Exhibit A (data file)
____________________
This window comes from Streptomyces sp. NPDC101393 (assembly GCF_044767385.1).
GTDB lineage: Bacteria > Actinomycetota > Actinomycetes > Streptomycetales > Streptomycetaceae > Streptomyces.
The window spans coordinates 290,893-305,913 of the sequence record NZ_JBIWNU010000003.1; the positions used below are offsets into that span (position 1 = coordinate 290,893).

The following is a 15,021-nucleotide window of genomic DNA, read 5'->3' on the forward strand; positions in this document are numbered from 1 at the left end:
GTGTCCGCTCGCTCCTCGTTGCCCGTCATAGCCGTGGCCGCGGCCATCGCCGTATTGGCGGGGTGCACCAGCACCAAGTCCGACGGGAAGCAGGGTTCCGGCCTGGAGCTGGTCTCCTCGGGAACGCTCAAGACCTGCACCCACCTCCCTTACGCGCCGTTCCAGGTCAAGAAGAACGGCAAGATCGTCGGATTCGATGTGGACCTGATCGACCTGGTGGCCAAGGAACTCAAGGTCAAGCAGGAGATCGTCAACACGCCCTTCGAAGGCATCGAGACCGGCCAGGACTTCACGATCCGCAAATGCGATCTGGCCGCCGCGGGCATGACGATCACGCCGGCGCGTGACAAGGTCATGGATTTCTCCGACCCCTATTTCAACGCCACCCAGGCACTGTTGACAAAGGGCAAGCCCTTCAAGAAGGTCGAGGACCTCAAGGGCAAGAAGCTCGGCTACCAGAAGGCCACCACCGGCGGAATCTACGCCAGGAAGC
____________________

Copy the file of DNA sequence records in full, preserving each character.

This window comes from Streptomyces sp. NPDC101393 (assembly GCF_044767385.1).
GTDB lineage: Bacteria > Actinomycetota > Actinomycetes > Streptomycetales > Streptomycetaceae > Streptomyces.
The window spans coordinates 290,893-305,913 of the sequence record NZ_JBIWNU010000003.1; the positions used below are offsets into that span (position 1 = coordinate 290,893).

The following is a 15,021-nucleotide window of genomic DNA, read 5'->3' on the forward strand; positions in this document are numbered from 1 at the left end:
GTGTCCGCTCGCTCCTCGTTGCCCGTCATAGCCGTGGCCGCGGCCATCGCCGTATTGGCGGGGTGCACCAGCACCAAGTCCGACGGGAAGCAGGGTTCCGGCCTGGAGCTGGTCTCCTCGGGAACGCTCAAGACCTGCACCCACCTCCCTTACGCGCCGTTCCAGGTCAAGAAGAACGGCAAGATCGTCGGATTCGATGTGGACCTGATCGACCTGGTGGCCAAGGAACTCAAGGTCAAGCAGGAGATCGTCAACACGCCCTTCGAAGGCATCGAGACCGGCCAGGACTTCACGATCCGCAAATGCGATCTGGCCGCCGCGGGCATGACGATCACGCCGGCGCGTGACAAGGTCATGGATTTCTCCGACCCCTATTTCAACGCCACCCAGGCACTGTTGACAAAGGGCAAGCCCTTCAAGAAGGTCGAGGACCTCAAGGGCAAGAAGCTCGGCTACCAGAAGGCCACCACCGGCGGAATCTACGCCAGGAAGC